Lady Bird (2017)
By now, Saoirse Ronan is a bonafide A-lister, but it was her role as Lady Bird, the stubborn yet disarmingly self-assured teen trying desperately to escape her dull life in Sacramento, that really put her on the map. This film is a beautiful portrait of how complicated mother-daughter relationships can be: one minute Lady Bird is literally jumping out of a moving car to escape her nagging mom (played brilliantly by Laurie Metcalf), the next she’s crying on the phone telling her mom how much she loves her. This movie is funny, sweet, and totally relatable to anyone who ever felt a little bit out of place growing up. It’s also the film that first introduced the world to now mega-hunk Timothée Chalamet, who plays a cool kid from a nearby all-boys school that Lady Bird obviously has a huge crush on.
Eurovision Song Contest: The Story of Fire Saga (2020)
This is one of those movies that’s so bad, it’s good. In the film, Will Ferrell and Rachel McAdams are members of a (terrible) two-person Icelandic band called Fire Saga, who end up winning a spot as contestants in the famed singing competition Eurovision. This is yet another film that showcases Ferrell’s magical ability to transform into characters who are totally and completely serious about utterly ridiculous passions. And whoever the casting director was who decided to cast Rachel McAdams as a woman head over heels in love with a totally uninterested Ferrell deserves a medal. The best part is, the song that Fire Saga ultimately performs in the contest is actually a pretty good jam (and earned the film both a Grammy and an Oscar nomination!)
Hunt for the Wilderpeople (2016)
No matter your age, where you’re from, or even your general level of cynicism toward “feel good” movies…there is not a single person that we know of who hasn’t loved Hunt for the Wilderpeople. Our only criticism of this cinematic masterpiece is that the title implies it’s some sort of fantasy monster flick, which it is most certainly not. In reality, the story follows a little boy named Ricky Baker, whose cheeks you will be tempted to squeeze through your TV, as he is taken in by a pair of older foster parents in a remote part of New Zealand. That’s all we’ll tell you because you deserve to experience every surprise and delight that this movie has to offer with fresh eyes. Every time someone basks in the warm glow of Hunt for the Wilderpeople and then recommends it to someone else, it is an act of kindness.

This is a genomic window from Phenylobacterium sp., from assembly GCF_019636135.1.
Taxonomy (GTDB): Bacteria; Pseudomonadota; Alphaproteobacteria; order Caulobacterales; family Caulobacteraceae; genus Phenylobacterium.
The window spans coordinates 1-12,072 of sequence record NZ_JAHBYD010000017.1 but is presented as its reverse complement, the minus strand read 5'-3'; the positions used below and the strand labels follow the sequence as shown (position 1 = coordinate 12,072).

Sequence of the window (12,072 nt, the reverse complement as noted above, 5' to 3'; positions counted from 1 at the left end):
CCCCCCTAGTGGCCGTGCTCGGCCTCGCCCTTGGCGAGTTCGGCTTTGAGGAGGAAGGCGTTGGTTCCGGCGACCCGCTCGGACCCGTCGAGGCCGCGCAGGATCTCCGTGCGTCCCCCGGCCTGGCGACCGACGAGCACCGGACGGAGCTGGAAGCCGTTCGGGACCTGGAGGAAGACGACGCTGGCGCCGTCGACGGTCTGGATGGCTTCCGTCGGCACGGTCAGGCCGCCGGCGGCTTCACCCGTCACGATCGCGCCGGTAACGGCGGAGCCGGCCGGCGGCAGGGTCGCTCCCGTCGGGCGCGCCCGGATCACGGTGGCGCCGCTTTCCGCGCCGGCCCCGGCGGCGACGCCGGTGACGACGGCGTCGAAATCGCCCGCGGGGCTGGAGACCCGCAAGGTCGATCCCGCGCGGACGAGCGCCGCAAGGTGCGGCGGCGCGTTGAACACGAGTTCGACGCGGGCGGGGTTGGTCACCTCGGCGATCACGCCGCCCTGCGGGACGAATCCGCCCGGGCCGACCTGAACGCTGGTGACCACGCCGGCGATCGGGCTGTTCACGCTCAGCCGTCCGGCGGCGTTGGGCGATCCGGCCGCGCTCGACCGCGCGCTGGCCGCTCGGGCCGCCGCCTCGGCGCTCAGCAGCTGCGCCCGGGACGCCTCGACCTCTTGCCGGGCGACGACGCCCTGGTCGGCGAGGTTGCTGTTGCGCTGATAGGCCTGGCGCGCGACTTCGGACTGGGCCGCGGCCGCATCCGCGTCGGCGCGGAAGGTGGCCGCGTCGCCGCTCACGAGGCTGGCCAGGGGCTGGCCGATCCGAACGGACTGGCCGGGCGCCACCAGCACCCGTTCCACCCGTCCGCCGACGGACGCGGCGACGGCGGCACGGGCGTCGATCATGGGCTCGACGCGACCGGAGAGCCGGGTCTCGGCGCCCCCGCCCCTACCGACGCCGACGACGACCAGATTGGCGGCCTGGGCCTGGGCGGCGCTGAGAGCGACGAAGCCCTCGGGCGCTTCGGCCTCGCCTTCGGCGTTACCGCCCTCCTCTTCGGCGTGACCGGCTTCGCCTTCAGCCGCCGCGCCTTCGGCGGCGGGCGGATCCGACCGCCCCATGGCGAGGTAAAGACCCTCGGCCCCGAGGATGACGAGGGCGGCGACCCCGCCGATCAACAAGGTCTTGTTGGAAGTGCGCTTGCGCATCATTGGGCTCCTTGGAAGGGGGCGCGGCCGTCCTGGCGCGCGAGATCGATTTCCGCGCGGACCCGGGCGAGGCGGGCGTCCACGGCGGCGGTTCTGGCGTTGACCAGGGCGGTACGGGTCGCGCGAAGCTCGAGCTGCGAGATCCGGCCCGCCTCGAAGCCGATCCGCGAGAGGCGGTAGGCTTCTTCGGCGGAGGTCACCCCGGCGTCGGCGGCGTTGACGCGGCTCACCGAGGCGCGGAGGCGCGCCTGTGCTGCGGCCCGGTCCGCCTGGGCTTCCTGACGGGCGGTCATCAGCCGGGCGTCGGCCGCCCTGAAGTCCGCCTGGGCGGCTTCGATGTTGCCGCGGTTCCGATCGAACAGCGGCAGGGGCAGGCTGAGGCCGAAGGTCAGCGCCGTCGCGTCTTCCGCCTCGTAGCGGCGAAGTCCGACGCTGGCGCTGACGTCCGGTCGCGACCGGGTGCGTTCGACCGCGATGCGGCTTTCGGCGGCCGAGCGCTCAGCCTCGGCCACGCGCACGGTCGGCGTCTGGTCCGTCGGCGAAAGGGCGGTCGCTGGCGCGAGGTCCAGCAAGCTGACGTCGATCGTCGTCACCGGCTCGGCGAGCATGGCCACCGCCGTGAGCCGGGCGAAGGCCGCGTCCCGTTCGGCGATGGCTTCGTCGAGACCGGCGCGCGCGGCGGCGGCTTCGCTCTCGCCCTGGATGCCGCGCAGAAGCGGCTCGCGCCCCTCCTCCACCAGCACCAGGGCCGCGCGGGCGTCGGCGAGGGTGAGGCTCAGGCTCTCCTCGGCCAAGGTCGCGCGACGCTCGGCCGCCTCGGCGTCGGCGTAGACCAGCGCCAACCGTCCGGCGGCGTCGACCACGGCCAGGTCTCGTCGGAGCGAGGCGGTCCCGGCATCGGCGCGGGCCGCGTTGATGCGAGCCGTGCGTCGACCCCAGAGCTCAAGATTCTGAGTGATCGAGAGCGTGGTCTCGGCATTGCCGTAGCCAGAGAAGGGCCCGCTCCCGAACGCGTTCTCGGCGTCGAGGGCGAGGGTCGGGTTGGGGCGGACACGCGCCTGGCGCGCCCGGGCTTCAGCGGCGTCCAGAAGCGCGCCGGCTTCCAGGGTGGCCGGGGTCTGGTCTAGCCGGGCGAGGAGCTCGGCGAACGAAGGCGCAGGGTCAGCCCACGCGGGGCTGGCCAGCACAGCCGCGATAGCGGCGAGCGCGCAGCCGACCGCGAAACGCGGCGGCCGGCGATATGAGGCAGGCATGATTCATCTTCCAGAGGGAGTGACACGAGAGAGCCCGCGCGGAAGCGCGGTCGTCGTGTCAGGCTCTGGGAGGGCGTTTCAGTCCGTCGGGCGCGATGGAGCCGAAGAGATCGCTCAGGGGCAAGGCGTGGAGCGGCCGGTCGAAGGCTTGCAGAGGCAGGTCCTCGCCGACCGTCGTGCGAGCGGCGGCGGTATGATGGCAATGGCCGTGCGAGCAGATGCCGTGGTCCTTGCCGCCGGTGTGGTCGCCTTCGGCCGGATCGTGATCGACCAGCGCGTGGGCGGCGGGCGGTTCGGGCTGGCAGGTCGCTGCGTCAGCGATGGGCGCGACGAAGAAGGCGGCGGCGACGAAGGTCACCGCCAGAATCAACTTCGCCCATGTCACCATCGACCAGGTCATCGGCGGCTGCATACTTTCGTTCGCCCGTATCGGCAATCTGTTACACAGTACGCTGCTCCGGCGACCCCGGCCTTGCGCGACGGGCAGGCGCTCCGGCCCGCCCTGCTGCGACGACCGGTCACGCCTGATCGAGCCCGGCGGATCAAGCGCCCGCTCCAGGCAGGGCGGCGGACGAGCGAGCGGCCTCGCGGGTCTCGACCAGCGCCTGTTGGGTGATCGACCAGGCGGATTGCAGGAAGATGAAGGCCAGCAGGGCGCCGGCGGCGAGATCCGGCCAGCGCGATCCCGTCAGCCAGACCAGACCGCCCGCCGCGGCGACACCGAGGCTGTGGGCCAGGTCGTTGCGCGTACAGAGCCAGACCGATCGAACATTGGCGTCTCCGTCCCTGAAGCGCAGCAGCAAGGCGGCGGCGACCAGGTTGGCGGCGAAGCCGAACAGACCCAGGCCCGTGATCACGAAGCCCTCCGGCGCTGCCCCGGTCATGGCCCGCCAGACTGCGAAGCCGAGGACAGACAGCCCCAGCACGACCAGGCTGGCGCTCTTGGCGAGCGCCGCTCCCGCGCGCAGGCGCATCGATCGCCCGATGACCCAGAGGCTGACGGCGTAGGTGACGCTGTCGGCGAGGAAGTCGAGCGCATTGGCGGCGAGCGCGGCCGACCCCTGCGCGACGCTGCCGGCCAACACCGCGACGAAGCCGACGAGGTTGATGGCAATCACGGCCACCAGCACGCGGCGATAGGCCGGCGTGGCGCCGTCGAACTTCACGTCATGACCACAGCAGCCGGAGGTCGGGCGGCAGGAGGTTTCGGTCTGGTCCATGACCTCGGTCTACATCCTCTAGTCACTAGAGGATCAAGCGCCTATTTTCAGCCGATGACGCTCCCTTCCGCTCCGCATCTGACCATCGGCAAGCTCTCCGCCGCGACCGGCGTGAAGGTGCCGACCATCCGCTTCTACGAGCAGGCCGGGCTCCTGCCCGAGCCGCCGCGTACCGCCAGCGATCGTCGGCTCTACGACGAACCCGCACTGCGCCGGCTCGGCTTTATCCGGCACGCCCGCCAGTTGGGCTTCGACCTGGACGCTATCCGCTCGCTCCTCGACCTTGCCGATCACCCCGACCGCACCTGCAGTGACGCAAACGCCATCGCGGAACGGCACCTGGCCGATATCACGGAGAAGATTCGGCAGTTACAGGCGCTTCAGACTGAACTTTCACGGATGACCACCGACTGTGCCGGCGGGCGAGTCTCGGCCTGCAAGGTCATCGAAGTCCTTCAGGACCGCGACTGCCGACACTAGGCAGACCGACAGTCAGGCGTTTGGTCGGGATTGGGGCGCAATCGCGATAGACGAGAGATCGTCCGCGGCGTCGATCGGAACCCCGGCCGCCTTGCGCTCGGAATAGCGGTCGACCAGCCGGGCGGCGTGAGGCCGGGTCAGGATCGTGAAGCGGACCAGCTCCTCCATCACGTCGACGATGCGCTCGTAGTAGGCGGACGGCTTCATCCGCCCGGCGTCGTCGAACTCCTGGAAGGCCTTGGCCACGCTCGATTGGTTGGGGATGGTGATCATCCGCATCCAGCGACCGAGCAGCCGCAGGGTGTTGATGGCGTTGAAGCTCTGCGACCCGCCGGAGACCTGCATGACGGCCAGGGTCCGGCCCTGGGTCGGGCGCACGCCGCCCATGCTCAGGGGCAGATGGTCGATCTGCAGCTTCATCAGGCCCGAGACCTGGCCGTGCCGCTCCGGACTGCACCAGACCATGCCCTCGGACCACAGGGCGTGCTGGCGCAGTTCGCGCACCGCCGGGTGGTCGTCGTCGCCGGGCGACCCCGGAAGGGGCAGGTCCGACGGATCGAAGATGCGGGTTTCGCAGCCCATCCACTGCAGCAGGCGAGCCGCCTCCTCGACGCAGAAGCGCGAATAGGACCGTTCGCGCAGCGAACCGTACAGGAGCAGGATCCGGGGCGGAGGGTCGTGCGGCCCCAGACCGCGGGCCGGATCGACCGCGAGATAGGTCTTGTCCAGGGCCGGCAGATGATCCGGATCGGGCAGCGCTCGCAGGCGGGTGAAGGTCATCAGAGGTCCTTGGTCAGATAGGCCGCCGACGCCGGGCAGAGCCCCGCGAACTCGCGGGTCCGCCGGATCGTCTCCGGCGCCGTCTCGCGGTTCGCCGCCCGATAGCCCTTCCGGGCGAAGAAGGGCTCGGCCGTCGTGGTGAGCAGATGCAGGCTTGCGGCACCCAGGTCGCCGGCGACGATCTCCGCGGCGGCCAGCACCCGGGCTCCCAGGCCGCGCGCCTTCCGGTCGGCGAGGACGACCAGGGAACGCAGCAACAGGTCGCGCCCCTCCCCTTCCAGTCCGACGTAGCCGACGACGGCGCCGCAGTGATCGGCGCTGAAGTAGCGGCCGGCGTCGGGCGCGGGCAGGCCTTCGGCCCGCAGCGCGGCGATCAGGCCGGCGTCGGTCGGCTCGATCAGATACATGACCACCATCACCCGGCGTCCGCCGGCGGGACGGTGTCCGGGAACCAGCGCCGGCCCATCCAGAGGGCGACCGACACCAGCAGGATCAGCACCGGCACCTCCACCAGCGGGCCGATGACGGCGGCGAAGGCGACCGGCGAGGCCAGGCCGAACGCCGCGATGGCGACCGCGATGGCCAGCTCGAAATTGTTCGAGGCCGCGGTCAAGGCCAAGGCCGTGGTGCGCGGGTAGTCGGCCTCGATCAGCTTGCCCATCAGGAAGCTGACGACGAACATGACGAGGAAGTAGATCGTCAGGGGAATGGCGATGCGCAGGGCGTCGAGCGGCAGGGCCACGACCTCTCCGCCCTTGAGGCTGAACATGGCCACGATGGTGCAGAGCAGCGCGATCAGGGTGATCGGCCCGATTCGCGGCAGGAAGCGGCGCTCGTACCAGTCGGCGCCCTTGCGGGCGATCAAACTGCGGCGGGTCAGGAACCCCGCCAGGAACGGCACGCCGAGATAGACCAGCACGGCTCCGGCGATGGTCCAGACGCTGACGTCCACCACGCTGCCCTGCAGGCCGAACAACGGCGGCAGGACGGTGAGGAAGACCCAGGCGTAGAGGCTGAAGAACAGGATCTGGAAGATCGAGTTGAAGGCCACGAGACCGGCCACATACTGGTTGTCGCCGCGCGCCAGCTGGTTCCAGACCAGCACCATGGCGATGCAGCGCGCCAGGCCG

About Time (2013)
Even though this is most certainly a feel-good movie, it might leave you a little misty-eyed…but they’ll be happy tears. About Time stars lovable Irish ginger Domhnall Gleeson as Tim Lake, whose father (played by equally lovable English silver fox Bill Nighy) casually informs him on his 21st birthday that all of the men in his family are time travelers. Once he’s gotten over the initial shock of this revelation, Tim uses his power to do what any heterosexual red-blooded 21-year-old boy would do — find a girlfriend. And find a girlfriend he does, in the practically perfect Mary, played by Rachel McAdams. Despite the whole time travel thing, this movie is really a simple story about family, falling in love, and what makes life worth living.
The Half of It (2020)